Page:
Air Force photo

Any pilot will tell you that flying is the easy part, it’s landing that’s hard. That adage is especially true for robotic planes like the Predator and Reaper drones. While the UAVs can follow a pre-programmed flight path, they still need a human to bring them safely down to the tarmac. And that means a lot of UAVs crashing due to human error.

Well, according to Danger Room (friends of the show), that’s about to change. Image analysis company 2d3 is developing new software that will finally allow the UAVs to land themselves.

The program, called The Visually Assisted Landing System (VALS), lets the drones use their cameras to identify landmarks, adjust speed and direction accordingly, and navigate to a smooth landing. And since runways are clearly defined, flat, obvious pieces of topography, identifying them should be easier than, say, distinguishing between some Taliban in a Toyota pick up and a bus full of deaf nuns.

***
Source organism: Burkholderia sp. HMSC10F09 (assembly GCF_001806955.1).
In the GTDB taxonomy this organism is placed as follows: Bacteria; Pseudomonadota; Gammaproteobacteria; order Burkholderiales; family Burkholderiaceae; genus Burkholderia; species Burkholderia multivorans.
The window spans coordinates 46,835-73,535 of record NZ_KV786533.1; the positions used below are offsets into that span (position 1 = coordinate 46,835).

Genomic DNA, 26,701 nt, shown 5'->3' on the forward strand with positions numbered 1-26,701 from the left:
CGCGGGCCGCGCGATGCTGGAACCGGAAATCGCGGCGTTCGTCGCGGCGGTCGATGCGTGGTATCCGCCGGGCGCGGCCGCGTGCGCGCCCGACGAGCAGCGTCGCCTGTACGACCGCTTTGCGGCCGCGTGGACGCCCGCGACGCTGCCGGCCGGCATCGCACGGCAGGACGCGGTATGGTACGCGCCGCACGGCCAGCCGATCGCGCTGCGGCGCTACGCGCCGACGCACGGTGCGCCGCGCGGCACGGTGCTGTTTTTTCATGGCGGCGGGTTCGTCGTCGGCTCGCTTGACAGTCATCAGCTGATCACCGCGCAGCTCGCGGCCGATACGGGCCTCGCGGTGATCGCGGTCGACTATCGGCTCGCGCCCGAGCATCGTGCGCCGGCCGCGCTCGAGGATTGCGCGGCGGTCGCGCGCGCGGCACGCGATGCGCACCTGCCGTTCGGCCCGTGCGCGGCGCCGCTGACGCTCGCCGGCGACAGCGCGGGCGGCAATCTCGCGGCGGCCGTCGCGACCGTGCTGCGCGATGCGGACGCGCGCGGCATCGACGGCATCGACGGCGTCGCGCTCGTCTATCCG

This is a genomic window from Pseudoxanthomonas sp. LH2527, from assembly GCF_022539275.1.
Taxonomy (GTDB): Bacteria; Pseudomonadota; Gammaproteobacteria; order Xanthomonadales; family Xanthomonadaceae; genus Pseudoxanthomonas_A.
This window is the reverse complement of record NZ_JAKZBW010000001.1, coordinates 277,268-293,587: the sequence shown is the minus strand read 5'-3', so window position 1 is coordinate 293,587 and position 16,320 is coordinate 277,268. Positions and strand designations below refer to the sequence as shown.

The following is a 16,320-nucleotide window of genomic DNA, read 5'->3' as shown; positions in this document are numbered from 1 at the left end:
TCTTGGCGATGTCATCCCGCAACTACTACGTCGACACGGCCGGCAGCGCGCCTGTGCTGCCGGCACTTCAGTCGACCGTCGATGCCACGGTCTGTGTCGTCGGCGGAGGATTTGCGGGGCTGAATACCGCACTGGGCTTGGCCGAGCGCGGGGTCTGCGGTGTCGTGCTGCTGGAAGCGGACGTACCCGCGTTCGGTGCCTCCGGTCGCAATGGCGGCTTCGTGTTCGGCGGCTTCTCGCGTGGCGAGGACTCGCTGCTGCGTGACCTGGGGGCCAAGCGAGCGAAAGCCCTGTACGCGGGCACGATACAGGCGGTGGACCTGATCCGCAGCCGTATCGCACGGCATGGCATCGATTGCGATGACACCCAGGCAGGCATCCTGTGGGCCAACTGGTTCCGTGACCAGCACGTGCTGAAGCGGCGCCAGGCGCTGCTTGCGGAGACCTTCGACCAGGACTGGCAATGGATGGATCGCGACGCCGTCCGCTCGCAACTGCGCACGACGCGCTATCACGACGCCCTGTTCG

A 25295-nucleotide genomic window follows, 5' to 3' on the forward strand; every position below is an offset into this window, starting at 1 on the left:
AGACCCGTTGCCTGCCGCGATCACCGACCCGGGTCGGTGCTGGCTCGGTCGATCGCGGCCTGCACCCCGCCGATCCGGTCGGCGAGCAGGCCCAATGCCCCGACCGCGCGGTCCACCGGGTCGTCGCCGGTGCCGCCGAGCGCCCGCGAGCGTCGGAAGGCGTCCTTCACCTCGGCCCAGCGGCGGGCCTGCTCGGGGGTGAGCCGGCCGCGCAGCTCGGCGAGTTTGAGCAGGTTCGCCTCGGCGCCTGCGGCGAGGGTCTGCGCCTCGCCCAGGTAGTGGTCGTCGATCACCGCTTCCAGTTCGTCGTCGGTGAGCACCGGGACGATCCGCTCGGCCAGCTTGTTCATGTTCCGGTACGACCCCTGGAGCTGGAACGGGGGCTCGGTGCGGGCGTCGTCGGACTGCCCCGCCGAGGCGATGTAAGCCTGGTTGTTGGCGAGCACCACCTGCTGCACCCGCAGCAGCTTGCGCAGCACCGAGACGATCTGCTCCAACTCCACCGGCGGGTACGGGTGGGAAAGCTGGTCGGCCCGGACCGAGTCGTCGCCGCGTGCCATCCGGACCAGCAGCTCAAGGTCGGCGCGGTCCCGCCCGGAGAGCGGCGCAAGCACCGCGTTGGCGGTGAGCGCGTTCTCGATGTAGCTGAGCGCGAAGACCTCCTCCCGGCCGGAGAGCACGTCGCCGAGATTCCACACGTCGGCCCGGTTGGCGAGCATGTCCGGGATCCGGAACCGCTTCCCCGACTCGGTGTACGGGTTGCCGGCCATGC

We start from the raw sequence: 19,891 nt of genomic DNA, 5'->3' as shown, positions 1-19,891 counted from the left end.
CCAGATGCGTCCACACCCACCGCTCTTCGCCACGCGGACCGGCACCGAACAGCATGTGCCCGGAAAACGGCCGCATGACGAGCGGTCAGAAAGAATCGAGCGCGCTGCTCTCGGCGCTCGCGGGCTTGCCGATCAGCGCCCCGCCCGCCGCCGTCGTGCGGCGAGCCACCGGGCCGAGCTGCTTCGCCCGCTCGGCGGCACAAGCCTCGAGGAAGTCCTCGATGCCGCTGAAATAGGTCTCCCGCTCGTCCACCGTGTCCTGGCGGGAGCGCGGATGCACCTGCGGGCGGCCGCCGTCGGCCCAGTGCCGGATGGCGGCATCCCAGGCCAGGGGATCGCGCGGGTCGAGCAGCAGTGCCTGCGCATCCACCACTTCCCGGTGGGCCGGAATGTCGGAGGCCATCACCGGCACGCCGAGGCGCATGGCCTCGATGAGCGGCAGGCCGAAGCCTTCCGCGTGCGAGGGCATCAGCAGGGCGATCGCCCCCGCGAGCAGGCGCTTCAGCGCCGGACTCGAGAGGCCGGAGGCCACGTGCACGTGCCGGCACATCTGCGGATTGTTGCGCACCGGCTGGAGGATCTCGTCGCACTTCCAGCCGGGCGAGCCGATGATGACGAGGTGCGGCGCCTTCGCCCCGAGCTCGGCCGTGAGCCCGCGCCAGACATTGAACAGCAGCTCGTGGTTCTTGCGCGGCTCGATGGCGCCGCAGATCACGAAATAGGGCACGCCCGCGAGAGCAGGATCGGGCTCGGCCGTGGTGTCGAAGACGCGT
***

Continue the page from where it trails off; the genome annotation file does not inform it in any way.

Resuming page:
Navigating three dimensional space is a specialty of 2d3, as their flagship product boujou creates computerized 3-D environments based on footage shot by movie cameras. A short animated video of how the system works can be seen at the 2d3 website.

The best part about VALS is the weight. Unlike some other automated landing systems, VALS is only a software upgrade, not a bulky physical addition to the aircraft. By utilizing the drones existing cameras, the system can be used for both the larger UAVs like the Predator, and smaller drones like the Scan Eagle.

With take off and landing becoming fully automated, that’s one less thing for human pilots to do. But as long as no one designs a robot that plays beach vollyball, there will still be something only a flesh and blood fly boy can do.

[via Danger Room]